Conditions: dry fuel, hot temps, strong winds
The danger of a fire in the Methow Valley and most of Okanogan County is now “very high,” the Washington Department of Natural Resources (DNR) announced.
DNR increased the precaution level on Friday (July 24) from “high” to “very high” in the Methow and Valley fire danger rating areas. The Valley area encompasses lower elevations in the Methow, including Mazama, Winthrop, Twisp and the lower valley, plus much of Okanogan County. The Methow area covers higher elevations such as upper Twisp River.
Fire danger remains “high” in the Okanogan Highlands and in the Chelan Fire Danger Rating Area.
Fuels are dry and ready to burn as the Methow Valley experiences the hottest temperatures of the summer, with high winds in the forecast, according to Okanogan County Fire District 6.
The Okanogan County commissioners have already banned all outdoor burning on private and county property. Under the ban, charcoal barbecue grills, agricultural burning, and outdoor burning of yard waste are prohibited. Gas-fired barbecues are allowed.
On Tuesday (July 28), state Commissioner of Public Lands Hilary Franz imposed a statewide burn ban on DNR-protected lands. Her order covers 12 million acres of public and private land, and is valid through Sept. 30 unless conditions improve.
“We simply cannot take any chances right now with wildfire potential so great,” Franz said in a press release. “Any spark can set off a mega-fire.”
DNR had earlier banned campfires at campgrounds in the Loup Loup and Loomis state forests. The agency had also barred the burning of vegetation and is not issuing permits for debris burning. Industrial fire precautions are also in place.
It was still 78 degrees at 10:30 on July 20 when Fire District 6 responded to a growing wildland fire near the intersection of Highway 153 and Highway 20.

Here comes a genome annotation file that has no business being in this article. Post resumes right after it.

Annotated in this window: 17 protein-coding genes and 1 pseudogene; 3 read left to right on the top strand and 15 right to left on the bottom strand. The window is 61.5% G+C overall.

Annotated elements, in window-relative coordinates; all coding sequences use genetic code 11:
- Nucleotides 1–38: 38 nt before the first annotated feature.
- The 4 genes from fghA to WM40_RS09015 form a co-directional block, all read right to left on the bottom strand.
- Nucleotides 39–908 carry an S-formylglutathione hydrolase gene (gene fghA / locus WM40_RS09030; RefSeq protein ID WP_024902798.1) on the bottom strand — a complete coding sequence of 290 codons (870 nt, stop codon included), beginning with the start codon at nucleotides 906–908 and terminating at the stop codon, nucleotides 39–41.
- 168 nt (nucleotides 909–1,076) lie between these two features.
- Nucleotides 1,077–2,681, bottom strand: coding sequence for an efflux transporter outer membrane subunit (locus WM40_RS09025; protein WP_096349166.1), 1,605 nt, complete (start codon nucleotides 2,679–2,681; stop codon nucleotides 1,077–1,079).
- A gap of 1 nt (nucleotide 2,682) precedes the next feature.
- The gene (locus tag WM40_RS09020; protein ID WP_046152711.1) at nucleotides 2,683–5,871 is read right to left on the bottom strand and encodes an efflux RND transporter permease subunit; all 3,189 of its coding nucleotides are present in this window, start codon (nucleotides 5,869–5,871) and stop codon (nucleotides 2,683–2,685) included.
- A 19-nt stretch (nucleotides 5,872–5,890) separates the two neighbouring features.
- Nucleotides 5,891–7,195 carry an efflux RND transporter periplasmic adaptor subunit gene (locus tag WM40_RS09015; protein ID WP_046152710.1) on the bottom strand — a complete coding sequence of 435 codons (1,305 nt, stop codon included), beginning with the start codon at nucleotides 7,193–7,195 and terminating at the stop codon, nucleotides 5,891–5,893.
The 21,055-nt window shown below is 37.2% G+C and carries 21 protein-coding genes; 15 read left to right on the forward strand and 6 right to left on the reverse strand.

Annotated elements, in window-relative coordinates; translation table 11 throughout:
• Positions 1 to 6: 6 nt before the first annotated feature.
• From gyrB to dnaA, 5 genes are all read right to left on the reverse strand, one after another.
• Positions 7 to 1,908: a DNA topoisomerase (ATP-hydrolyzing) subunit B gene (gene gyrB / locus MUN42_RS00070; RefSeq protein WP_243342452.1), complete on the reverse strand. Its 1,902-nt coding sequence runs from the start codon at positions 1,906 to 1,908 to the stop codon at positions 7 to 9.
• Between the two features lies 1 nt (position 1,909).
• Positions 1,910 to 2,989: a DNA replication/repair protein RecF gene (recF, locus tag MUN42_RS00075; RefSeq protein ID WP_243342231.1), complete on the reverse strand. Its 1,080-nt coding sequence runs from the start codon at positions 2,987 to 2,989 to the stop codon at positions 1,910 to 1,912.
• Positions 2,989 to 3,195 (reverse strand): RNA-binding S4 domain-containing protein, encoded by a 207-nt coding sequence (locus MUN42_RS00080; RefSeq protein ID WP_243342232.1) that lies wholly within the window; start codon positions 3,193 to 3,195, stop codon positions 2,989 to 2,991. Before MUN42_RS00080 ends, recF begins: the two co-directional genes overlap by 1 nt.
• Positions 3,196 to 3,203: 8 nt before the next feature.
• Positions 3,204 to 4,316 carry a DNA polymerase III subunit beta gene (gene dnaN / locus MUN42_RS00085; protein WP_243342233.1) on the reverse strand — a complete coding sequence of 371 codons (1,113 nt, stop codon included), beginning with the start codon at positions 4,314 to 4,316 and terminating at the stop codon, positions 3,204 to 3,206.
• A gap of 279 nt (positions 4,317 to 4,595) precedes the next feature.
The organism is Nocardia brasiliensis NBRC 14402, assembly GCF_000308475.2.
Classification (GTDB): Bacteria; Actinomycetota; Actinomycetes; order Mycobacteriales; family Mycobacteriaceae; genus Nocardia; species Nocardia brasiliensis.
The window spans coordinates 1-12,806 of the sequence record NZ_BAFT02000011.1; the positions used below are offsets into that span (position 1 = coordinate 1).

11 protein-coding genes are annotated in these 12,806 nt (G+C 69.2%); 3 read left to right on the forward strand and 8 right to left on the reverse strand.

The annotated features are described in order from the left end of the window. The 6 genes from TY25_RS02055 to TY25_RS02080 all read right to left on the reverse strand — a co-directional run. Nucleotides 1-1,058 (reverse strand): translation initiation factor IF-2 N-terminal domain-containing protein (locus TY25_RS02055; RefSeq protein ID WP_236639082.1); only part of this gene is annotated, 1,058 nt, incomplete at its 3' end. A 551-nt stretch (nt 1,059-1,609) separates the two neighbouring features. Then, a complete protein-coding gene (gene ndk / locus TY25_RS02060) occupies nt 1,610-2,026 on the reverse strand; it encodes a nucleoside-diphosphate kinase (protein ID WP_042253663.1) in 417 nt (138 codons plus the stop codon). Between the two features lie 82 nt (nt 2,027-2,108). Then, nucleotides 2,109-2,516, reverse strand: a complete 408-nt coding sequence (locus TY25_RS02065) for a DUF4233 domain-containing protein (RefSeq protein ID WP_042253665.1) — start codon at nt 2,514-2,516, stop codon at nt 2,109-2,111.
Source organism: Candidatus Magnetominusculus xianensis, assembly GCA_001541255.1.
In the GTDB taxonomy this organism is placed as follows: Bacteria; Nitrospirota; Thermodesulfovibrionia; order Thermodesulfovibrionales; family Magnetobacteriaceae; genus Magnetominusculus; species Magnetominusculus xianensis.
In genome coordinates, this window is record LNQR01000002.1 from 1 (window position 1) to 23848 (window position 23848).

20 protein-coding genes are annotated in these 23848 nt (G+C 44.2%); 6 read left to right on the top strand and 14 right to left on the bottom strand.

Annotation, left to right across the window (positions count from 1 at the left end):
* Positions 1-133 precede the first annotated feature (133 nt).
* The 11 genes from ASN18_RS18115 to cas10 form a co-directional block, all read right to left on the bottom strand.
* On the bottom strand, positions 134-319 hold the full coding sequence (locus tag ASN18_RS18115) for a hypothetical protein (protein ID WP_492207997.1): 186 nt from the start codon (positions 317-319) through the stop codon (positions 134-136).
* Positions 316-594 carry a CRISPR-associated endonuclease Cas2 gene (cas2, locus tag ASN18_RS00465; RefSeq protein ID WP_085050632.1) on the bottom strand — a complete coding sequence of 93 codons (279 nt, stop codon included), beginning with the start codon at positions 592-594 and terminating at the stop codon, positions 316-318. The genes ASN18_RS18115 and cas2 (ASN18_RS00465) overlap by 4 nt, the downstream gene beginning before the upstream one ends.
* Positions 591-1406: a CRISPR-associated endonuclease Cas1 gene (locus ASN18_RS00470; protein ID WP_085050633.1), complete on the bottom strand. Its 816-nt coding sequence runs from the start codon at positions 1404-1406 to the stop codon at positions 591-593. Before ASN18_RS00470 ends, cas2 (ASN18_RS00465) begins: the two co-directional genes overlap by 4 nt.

Firefighters from Twisp, Winthrop and Carlton tackled the blaze as it spread in grass and brush from an overlook and down a steep embankment. Crews stopped the spread at about 1 acre. The Washington Department of Natural Resources took over around 1 a.m., allowing the District 6 units to return to stations to get engines back in service. The cause of the fire is under investigation.
The day before (July 19), state firefighters extinguished a small grass fire at the Loup Loup campground. On July 23, another small brush fire on Twisp-Winthrop Eastside Road, near the intersection with Bear Creek Road, was quickly extinguished.
Between Thursday (July 23) and Monday (July 27), four fires had ignited in eastern Okanogan County. On Monday night, the Anglin Fire east of Tonasket was moving so rapidly that area residents were told to evacuate immediately. As of Tuesday (July 28), it had grown to 1,000 acres, destroyed a residence and two outbuildings, and was 0% contained. The Green Fire, northeast of Riverside, had grown to about 800 acres.